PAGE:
A new television show is shining a spotlight on a terrifying crime called “phrogging,” where strangers secretly live in other people’s homes, the New York Post reports.
The television series, called “Phrogging: Hider in My House,” premieres Monday on Lifetime.
Brittany and James Campbell, one of the couples featured in the program, discovered they had been victims of phrogging one day in September 2019. The family had been gone for about a week, and when they returned to their Hawaii home, their lives changed forever.
James first attempted to open the front door, but someone was inside trying to keep the door shut, prompting the husband and father to protect himself with a sledgehammer and force the intruder out of the home.
Meanwhile, Brittany frantically dialed 911.
When the stranger eventually exited the house, it was apparent that he was wearing James’ clothing. And when the couple went inside, they found their house had been turned inside out and was “just trashed,” Brittany told the Post.
But it wasn’t just vandalism. The couple soon discovered chilling evidence that someone had been secretly inside the home monitoring the family.
A laptop contained disturbing notes, including a typed manifesto that allegedly contained unsettling plans like “sexual reconstruction” and “hand transplant” surgeries.
“He wanted to play doctor on us, and not in the cute little kid way,” Brittany told the Post. “[He wrote about] how he could make us into perfect people.”
Brittany also discovered a video that the man had recorded while on her computer in which he appeared to be nude.
“This guy had been sitting naked in my chair. That’s disgusting,” Brittany says on the television show, according to the Post. “I just felt terror.”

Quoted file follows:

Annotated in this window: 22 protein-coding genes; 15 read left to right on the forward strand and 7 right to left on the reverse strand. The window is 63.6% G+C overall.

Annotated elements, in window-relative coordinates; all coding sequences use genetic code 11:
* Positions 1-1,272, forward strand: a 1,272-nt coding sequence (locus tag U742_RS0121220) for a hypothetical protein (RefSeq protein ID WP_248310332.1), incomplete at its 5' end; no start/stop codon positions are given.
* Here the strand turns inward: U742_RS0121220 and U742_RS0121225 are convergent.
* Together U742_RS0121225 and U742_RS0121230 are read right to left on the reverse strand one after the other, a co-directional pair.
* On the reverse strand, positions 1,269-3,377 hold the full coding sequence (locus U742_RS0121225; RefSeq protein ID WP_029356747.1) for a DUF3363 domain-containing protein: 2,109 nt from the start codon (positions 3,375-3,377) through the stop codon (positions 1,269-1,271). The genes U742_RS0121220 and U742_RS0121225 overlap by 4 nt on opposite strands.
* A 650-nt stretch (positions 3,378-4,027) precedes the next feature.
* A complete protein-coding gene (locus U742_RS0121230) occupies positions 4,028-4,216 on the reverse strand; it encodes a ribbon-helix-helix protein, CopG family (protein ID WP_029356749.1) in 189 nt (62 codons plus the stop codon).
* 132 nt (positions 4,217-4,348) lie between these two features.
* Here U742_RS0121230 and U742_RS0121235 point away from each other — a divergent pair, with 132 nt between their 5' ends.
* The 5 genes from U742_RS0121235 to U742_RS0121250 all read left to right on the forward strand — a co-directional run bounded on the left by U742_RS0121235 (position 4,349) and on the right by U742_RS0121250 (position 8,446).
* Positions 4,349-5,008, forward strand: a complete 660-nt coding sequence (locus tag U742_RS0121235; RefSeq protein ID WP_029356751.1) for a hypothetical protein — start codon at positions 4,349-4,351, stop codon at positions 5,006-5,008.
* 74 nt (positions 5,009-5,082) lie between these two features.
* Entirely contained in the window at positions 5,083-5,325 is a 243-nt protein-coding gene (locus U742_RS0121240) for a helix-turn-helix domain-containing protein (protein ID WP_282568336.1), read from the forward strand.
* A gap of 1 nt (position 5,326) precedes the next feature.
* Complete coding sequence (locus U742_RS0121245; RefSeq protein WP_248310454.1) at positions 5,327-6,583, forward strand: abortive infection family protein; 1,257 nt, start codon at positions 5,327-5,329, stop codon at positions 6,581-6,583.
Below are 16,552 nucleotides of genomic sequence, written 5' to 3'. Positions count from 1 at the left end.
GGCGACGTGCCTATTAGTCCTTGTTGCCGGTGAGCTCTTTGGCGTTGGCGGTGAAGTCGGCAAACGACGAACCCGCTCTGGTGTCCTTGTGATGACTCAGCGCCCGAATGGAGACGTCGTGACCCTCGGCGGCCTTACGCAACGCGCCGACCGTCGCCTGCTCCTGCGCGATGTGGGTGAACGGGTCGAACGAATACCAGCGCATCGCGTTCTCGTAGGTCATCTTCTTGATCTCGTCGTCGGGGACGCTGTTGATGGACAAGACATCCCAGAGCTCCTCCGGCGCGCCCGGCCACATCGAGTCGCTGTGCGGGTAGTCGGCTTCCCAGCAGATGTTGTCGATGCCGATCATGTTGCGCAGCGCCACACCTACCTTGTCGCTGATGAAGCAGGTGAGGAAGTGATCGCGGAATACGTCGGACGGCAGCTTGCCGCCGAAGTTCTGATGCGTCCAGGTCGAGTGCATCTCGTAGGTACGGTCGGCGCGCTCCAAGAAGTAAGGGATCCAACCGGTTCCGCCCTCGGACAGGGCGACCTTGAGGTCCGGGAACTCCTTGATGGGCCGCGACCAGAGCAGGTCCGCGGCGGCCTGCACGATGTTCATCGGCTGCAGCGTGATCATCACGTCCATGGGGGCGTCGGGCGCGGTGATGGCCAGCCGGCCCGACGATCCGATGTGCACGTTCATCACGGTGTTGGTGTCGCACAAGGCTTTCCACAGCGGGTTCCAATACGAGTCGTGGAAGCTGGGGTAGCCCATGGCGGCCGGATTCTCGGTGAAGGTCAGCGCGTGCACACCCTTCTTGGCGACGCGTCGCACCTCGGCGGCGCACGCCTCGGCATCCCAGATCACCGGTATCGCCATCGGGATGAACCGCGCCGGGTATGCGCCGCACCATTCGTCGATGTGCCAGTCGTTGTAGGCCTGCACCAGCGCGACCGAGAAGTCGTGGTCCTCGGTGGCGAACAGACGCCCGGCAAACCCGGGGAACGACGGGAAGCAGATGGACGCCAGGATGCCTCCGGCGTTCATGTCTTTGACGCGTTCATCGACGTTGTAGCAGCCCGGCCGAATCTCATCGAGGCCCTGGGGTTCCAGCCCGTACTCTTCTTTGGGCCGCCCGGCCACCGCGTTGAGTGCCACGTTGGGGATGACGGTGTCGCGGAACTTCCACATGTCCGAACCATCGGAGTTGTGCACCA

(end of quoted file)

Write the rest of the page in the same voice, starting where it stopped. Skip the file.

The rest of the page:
The intruder even knew intimate details of the couple’s health, such as the fact that Brittany was having fertility treatments, which they had not disclosed to anyone.
“The strangest thing is that he knew medical information about us,” Brittany told the Post. “It’s really bizarre.”
Brittany and James soon began to remember recent odd occurrences, such as computer webcams being activated at night and doors being left unlocked or open, that now suggested someone else was living with them.
The realization was chilling.
“It starts out slowly. Things go missing,” show Executive Producer Jessica Everleth told the Post. “You think it’s an urban myth, but it’s more common than you think.”
While squatters seek to take control of homes that are empty, phroggers look for residences that are occupied. They often go undetected until a resident physically encounters them or sees them on surveillance footage.
The Campbell family has since moved out of the home.
“This is an incident that has really affected us psychologically as a family. It’s uprooted our entire lives,” Brittany told the Post. “Recovering from this has been really difficult.”
Authorities identified the intruder as 23-year-old Ezequiel Zayas and charged him with burglary. He was later released but arrested soon again on vandalism allegations.
While serving prison time in 2020, Zayas allegedly killed another inmate and was charged with first- and second-degree murder. He was later determined “unfit to proceed” in the prosecution and is being treated at a mental health facility.
In a separate incident, Inside Edition reports of a group of college women who discovered that a 30-year-old man was living in their closet.
The roommates first started noticing shoes and clothes go missing.
“I honestly thought we had ghosts. I thought that the whole place was haunted, honestly,” Amayah McBride told Inside Edition.
But it was the blond hair in the tub that really prompted concern, given all of the women had dark hair.
The women eventually found Drew Swafford hiding inside a closet. He pleaded guilty to breaking and entering and spent 79 days behind bars.
“It’s almost like he knew all of our routines,” McBride told Inside Edition.
“Phrogging: Hider in My House,” premieres at 10 p.m. ET on Lifetime.
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[Featured image: Ezequiel Zayas via Campbell Family/KHON 2]